Truth is banks have had to pay higher prices to issue their bonds, triggering in effect a repricing of previous secondary issues:
ING sold AAA bonds at 80 basis points over midswaps but Unicredit paid 215 bps the following day, reflecting sovereign concerns.

Lenders, by using prime assets are willing to do whatever is necessary to get funding, as other sources, such as unsecured issuance have dried up, clearly reflected by the very high level reached by the Itraxx Financial Subordinate 5 year index:

As indicated by Morgan Stanley, referenced in my previous post regarding liquidity and why it mattered again, "Europe's leading banks are on average issued around 90% of their term funding needs for 2011 with significant liquidity pools, better solvency and resolute ECB commitment to support the system".
The big concern depends on how long the current issuance "shutdown" will go on.

In relation to weaker issuers from the peripheral countries "unlimited loans from the ECB are keeping them alive".

According to Bloomberg, banks have 152 billion euros of deposits parked at the ECB:

In terms of the deflation scenario playing out (and paying out), according to Bloomberg, Deflation floor contracts, instruments that pay investors when consumer prices fall have risen by more than 50% since the end of June.

In relation to the risk of a double dip, it is nearly guaranteed, zero freight rates fuel default risk for the third-largest container line CGM CMA, according to Bloomberg. The probability of default for CGM CMA on 5 year is around 90%.
About CGM CMA (rated B+) from the same Bloomberg article:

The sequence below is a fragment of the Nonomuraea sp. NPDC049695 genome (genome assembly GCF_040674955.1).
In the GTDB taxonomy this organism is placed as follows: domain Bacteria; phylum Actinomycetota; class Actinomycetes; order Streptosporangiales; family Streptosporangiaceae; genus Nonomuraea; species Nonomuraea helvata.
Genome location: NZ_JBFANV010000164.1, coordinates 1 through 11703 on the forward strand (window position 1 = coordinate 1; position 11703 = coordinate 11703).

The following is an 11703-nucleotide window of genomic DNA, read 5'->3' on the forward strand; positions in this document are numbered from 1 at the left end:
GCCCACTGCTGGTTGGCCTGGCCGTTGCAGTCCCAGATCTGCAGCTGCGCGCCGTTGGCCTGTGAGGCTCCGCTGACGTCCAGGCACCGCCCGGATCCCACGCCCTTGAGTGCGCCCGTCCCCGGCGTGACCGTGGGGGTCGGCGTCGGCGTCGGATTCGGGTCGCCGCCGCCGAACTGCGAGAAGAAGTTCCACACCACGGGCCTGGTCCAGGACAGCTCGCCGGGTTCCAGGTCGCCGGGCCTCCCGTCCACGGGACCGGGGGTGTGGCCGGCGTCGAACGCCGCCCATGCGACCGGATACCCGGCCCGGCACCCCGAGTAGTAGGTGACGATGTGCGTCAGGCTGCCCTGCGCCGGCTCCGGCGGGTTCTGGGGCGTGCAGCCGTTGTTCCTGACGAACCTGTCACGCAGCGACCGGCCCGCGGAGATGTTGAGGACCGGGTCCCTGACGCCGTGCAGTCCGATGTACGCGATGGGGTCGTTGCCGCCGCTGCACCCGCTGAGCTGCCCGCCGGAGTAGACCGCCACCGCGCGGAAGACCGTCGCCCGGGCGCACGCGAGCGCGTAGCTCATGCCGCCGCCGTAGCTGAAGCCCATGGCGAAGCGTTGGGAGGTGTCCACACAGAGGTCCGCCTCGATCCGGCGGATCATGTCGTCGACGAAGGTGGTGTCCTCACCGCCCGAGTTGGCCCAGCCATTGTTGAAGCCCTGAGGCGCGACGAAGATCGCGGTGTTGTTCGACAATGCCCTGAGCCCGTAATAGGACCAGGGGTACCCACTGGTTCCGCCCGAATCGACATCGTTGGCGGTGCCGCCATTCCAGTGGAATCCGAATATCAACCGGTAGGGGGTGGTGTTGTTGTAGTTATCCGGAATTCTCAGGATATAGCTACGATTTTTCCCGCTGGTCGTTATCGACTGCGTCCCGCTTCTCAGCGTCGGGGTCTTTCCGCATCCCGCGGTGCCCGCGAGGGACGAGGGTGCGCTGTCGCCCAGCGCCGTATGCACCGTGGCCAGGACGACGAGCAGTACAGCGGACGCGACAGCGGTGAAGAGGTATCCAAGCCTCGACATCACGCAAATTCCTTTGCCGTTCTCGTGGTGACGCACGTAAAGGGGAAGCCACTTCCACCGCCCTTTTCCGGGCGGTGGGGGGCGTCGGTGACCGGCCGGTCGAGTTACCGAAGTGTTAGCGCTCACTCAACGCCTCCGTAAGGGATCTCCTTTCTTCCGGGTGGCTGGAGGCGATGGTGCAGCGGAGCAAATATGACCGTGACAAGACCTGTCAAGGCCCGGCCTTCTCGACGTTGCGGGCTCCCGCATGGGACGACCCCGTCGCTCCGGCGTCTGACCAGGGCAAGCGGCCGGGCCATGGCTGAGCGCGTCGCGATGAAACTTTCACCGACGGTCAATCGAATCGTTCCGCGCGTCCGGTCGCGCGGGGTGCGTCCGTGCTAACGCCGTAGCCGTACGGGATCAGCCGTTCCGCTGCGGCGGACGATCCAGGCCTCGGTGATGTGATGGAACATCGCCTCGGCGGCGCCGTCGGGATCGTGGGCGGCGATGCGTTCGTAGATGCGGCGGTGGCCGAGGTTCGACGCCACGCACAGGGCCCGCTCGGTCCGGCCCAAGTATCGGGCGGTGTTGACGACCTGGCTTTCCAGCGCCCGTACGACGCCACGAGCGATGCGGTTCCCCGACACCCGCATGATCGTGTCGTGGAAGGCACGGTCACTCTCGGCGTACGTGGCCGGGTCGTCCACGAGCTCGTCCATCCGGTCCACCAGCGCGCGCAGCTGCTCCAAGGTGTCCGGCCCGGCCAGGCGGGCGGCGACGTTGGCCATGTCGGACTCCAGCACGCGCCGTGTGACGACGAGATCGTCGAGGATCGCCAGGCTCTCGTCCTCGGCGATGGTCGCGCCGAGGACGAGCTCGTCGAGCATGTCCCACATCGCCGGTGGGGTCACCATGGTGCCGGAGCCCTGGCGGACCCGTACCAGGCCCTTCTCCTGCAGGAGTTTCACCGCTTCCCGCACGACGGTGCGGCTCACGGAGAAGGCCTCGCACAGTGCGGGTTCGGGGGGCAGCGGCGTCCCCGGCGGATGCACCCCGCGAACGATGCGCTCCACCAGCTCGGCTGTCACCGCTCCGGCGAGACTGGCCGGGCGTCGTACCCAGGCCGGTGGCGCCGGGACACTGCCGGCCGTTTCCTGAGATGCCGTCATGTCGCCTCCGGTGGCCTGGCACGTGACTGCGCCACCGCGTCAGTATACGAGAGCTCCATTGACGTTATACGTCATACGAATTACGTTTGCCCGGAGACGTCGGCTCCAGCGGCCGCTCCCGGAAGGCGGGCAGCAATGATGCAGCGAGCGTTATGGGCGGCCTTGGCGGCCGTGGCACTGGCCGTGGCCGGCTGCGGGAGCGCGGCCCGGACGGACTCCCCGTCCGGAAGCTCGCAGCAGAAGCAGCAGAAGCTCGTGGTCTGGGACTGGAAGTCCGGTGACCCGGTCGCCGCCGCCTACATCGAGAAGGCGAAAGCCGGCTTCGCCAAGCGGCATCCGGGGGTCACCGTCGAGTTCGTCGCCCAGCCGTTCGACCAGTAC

"The company posted an 8 percent increase in first-half sales to $7.3 billion and had $675 million of cash at the end of July, according to a statement on its website. CMA CGM said it had $5.3 billion of net debt at the end of June and recorded $685 million of earnings before interest, tax, depreciation and amortization in the first half of the year.
That means debt is more than three times Ebitda, compared with a ratio of about less than one time at Maersk, according to that company’s earnings report on Aug. 17.
CMA CGM also issued 325 million euros ($461 million) of 8.875 percent bonds maturing in 2019 in April, which were quoted at 51 percent of face value on Sept. 2, Bloomberg Bond Trader prices show."

Facts on current freight charges - source Bloomberg:
"Freight charges collapsed on the Asia-to-Europe lines, the world’s second busiest route, as a capacity glut combines with the slowest growth in trade since 2009. Rates excluding fuel surcharges were “practically” zero in July and little changed last month, the worst run ever, according to Menno Sanderse, an analyst at Morgan Stanley in London."

Industry losses:
"The industry may lose $2.5 billion to $3 billion this year, said Philip Damas, director of liner shipping and supply chains at Drewry Shipping Consultants Ltd. in London. Owners and operators lost $20 billion in 2009, when the global container trade contracted for the first time ever, he said." - Source Bloomberg.

And if you think about the decoupling story between Emerging Markets and Developed countries, well, so far Chinese banks are trading tighter CDS wise than their European peers, the big question is how long is it going to last?
Daily Focus Graph

Stay tuned!

1 comment:

  1. Once again an excellent roundup of the funding crisis hitting European banks.
    Your offer to title the next post was too kind as I certainly don't own the rights to your previous title. Please take these under advisement but do not feel compelled to use:

    7 deadly sins - greed, sloth, gluttony, etc. Could make a nice series of posts on the various actors in Europe

    Dante's Inferno - The various levels of hell could also provide inspiration

    As I thought about it, I don't think meeting Godot is the best idea. I'd rather not meet my maker during a banking crisis :)


View My Stats